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RCM Facilitation and effective Maintenance

Most of us would agree that there is a new global econo

my being forged in the manufacturing sector today. Inevitably, this translates to a renewed focus on transferring more business value to the customer. Driving value in maintenance translates to high reliability and central to this will be linking RCM (Reliability Centered Maintenance) facilitation with effective maintenance program implementations.

The difference between what we, as RCM Facilitators, have been doing in the past and what we will be doing from now on is: an increased emphasis on driving value, not just doing effective maintenance.

Mentoring a Facilitator on an RCM Project

RCM Facilitators lead RCM Teams to create well-articulated failure management programs that reduce risks and drive value. For maintenance this means considering three possible types of proactive maintenance tasks (Condition-Based Maintenance – CBM, Scheduled Restoration/Discard – SR/SD, or Detective/Failure-Finding tasks – DM/FFT) :

For Condition Monitoring, we need to consider 4 possible states:

– Normal  – a description of asset status where there is little or no degradation in performance,
– Warning – a description of asset status where there is some degradation in performance but perhaps insufficient to warrant an intervention,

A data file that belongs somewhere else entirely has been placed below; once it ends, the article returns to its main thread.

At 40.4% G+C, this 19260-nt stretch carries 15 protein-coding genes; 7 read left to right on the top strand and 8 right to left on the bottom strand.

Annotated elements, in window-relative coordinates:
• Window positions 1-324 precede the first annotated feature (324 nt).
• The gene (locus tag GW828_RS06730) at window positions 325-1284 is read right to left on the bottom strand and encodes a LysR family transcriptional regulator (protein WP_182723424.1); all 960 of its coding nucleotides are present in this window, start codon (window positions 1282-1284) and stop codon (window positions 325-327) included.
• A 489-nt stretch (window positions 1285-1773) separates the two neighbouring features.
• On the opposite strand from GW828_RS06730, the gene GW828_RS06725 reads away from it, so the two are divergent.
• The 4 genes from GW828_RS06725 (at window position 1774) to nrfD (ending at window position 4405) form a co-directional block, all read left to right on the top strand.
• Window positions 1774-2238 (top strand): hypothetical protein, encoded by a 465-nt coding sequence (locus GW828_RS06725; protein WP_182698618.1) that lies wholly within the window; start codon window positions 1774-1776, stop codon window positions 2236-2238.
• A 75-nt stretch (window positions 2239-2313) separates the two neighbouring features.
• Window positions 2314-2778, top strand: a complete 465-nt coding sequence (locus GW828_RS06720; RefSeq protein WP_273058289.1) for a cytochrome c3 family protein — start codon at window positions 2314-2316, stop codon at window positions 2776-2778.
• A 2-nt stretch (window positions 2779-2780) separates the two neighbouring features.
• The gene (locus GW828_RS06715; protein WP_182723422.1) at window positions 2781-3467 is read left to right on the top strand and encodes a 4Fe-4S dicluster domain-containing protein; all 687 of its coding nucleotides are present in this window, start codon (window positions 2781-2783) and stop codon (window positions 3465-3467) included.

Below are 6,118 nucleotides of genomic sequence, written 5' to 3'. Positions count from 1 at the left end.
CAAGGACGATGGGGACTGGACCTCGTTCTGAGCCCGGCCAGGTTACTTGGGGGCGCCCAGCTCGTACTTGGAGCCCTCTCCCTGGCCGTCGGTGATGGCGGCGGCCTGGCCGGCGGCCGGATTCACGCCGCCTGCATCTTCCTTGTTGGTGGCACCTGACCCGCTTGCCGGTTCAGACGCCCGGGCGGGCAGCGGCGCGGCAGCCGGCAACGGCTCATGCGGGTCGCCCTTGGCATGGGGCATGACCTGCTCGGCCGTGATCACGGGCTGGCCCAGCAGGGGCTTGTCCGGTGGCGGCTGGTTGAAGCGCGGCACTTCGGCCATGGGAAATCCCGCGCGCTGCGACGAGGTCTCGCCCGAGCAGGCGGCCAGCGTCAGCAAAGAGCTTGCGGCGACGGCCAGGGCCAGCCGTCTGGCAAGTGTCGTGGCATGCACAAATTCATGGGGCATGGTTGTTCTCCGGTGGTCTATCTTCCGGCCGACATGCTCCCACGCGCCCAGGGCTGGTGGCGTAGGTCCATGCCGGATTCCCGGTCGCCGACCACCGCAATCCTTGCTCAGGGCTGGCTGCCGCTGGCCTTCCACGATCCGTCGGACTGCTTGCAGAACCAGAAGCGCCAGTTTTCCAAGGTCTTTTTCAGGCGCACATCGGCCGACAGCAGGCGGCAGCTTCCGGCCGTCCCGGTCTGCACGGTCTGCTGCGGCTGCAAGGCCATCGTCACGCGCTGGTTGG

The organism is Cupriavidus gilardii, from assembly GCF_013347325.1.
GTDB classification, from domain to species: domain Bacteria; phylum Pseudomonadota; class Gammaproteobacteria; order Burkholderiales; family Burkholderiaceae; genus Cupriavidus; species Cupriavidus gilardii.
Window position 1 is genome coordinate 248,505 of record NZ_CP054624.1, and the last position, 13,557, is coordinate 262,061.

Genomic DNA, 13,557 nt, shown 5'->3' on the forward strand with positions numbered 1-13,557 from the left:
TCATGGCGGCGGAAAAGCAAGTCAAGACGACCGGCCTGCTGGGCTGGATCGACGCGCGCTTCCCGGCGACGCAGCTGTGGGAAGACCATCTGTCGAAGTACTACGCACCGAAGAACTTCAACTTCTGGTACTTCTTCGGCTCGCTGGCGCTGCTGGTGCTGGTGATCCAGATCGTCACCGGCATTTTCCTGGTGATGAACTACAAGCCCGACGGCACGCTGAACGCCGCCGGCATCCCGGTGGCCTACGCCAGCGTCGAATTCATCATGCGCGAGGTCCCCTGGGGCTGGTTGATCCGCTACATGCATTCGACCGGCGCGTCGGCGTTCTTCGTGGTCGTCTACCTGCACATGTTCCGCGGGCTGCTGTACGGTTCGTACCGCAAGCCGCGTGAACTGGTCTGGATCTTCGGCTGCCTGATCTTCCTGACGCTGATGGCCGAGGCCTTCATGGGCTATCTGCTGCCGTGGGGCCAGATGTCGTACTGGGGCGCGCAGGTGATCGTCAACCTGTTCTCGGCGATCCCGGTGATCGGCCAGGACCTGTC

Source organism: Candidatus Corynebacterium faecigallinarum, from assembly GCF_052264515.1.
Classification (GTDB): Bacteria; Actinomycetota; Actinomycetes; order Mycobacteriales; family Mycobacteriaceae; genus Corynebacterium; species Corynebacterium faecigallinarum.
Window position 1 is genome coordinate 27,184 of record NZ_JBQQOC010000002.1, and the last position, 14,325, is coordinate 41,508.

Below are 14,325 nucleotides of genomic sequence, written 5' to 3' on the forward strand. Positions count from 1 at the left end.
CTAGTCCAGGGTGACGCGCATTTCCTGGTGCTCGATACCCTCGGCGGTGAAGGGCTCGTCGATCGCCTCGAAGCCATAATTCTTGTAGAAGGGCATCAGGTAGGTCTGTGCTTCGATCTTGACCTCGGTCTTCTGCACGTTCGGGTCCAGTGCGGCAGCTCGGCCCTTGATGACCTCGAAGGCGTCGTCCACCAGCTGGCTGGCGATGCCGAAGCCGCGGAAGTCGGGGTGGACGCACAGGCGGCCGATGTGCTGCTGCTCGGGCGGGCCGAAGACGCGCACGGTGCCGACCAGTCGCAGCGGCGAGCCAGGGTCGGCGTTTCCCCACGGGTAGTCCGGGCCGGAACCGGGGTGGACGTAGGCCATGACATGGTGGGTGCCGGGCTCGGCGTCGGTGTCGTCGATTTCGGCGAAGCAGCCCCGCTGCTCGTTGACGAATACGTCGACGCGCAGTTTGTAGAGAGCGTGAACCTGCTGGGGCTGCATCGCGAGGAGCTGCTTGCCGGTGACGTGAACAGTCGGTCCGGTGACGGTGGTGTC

– Alarm – a description of asset status where there is sufficient degradation in performance to warrant an intervention either immediately OR at the next available downturn, and,
– Critical – a description of asset status where there is significant degradation in performance to warrant an immediate intervention.

We need to identify the point (state) where we trigger an actionable alarm and then define what action is warranted, depending on the failure and state. Here’s an example of this for a CBM task:

“Visually inspect the condition of the hydraulic hose for signs of blistering, cracks, leakage or other physical damage. When visible cracks are found, Maintenance Mechanic replaces hose H1004.b as per SOP #MT501-1(a) at next available downturn. Repair time = 30 mins. Spare hose (SAE 100R2 Type AT) needed.”

N – Normal (Not brittle, not blistered, not cracked, not leaking – no action)
W – Warning (Brittle, blistered – Continue to monitor hose condition)
A – Alarm (Cracks found – schedule hose replacement at next available downturn)
C – Critical (Leaks found – contact Maintenance for immediate hose replacement)

Provided the Subject Matter Experts (SMEs) available on our analysis teams are reasonably familiar with the assets being analyzed, they will be able to quickly & easily assign each NWAC state and describe tasks using their asset management experience and knowledge. Seasoned maintainers (i.e. The subject matter experts or someone they know) have often ‘lived’ the pain of repairing the equipment failure. They know it both intellectually and through experience.

The complete business value proposition (i.e. the promise of RCM) can only be realized if, after all we do, the agreed-to Proactive tasks are dove-tailed into the customer’s day to day work management process.

Improving Reliability Centered Maintenance